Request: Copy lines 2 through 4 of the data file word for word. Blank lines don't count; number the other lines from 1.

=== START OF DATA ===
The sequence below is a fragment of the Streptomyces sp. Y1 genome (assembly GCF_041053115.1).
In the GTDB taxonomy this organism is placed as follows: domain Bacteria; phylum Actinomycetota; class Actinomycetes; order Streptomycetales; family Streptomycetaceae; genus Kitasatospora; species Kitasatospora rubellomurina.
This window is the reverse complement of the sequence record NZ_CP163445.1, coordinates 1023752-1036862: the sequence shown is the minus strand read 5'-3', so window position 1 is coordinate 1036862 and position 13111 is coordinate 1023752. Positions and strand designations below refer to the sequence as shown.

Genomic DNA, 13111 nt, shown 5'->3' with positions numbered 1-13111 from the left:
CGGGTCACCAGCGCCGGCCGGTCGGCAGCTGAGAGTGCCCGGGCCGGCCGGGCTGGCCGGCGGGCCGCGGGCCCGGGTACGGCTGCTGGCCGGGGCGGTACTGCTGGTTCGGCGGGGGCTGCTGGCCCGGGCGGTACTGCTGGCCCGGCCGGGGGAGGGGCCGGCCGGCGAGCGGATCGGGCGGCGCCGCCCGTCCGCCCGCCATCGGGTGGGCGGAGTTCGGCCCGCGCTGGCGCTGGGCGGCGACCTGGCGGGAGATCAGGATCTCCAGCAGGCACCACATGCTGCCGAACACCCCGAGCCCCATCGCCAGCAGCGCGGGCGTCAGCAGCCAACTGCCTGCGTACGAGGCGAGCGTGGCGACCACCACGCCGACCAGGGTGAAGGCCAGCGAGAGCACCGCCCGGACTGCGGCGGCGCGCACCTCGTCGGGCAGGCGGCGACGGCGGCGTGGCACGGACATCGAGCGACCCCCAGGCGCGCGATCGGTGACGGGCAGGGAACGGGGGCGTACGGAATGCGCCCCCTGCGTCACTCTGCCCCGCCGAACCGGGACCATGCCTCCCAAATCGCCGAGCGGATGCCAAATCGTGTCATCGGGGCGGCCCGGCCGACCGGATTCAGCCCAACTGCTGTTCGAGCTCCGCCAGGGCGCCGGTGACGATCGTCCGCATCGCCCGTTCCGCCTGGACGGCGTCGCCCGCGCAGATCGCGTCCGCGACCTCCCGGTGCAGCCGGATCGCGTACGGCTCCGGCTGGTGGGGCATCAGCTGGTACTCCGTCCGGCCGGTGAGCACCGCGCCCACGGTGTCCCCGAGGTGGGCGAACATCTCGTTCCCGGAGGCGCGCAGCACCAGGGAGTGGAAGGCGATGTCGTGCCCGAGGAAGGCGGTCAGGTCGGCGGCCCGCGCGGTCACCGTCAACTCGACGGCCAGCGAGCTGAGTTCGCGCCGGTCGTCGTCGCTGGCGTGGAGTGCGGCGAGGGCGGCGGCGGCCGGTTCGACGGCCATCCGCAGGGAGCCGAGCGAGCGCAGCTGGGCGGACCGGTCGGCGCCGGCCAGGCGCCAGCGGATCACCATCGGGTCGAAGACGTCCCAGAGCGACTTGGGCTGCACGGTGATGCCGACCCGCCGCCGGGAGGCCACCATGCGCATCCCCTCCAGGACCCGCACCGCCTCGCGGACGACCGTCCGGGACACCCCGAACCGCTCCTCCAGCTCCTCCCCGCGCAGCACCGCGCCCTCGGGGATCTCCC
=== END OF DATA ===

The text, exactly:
In the GTDB taxonomy this organism is placed as follows: domain Bacteria; phylum Actinomycetota; class Actinomycetes; order Streptomycetales; family Streptomycetaceae; genus Kitasatospora; species Kitasatospora rubellomurina.
This window is the reverse complement of the sequence record NZ_CP163445.1, coordinates 1023752-1036862: the sequence shown is the minus strand read 5'-3', so window position 1 is coordinate 1036862 and position 13111 is coordinate 1023752. Positions and strand designations below refer to the sequence as shown.

Genomic DNA, 13111 nt, shown 5'->3' with positions numbered 1-13111 from the left: